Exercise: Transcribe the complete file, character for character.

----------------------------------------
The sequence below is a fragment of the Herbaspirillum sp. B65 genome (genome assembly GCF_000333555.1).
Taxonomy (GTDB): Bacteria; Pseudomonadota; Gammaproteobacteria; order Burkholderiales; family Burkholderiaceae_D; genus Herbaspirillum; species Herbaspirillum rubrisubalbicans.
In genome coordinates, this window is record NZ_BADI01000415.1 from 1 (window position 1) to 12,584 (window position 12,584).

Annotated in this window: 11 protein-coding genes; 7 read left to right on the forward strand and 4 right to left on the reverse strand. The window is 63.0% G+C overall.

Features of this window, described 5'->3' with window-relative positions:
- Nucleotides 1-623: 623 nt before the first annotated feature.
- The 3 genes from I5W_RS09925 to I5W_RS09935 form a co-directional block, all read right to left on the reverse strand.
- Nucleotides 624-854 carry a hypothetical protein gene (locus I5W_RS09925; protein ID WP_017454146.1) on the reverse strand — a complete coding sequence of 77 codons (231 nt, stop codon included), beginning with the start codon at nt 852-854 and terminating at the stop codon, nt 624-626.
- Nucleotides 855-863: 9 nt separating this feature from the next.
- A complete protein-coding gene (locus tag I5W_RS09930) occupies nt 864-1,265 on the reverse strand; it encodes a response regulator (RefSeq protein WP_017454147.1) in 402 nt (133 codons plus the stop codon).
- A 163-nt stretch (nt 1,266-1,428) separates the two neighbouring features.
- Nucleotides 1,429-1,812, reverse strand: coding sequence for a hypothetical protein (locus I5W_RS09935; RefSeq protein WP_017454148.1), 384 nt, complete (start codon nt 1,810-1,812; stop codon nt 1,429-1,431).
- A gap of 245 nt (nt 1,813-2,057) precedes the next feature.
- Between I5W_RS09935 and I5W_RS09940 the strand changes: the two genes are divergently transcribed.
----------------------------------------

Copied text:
The sequence below is a fragment of the Herbaspirillum sp. B65 genome (genome assembly GCF_000333555.1).
Taxonomy (GTDB): Bacteria; Pseudomonadota; Gammaproteobacteria; order Burkholderiales; family Burkholderiaceae_D; genus Herbaspirillum; species Herbaspirillum rubrisubalbicans.
In genome coordinates, this window is record NZ_BADI01000415.1 from 1 (window position 1) to 12,584 (window position 12,584).

Annotated in this window: 11 protein-coding genes; 7 read left to right on the forward strand and 4 right to left on the reverse strand. The window is 63.0% G+C overall.

Features of this window, described 5'->3' with window-relative positions:
- Nucleotides 1-623: 623 nt before the first annotated feature.
- The 3 genes from I5W_RS09925 to I5W_RS09935 form a co-directional block, all read right to left on the reverse strand.
- Nucleotides 624-854 carry a hypothetical protein gene (locus I5W_RS09925; protein ID WP_017454146.1) on the reverse strand — a complete coding sequence of 77 codons (231 nt, stop codon included), beginning with the start codon at nt 852-854 and terminating at the stop codon, nt 624-626.
- Nucleotides 855-863: 9 nt separating this feature from the next.
- A complete protein-coding gene (locus tag I5W_RS09930) occupies nt 864-1,265 on the reverse strand; it encodes a response regulator (RefSeq protein WP_017454147.1) in 402 nt (133 codons plus the stop codon).
- A 163-nt stretch (nt 1,266-1,428) separates the two neighbouring features.
- Nucleotides 1,429-1,812, reverse strand: coding sequence for a hypothetical protein (locus I5W_RS09935; RefSeq protein WP_017454148.1), 384 nt, complete (start codon nt 1,810-1,812; stop codon nt 1,429-1,431).
- A gap of 245 nt (nt 1,813-2,057) precedes the next feature.
- Between I5W_RS09935 and I5W_RS09940 the strand changes: the two genes are divergently transcribed.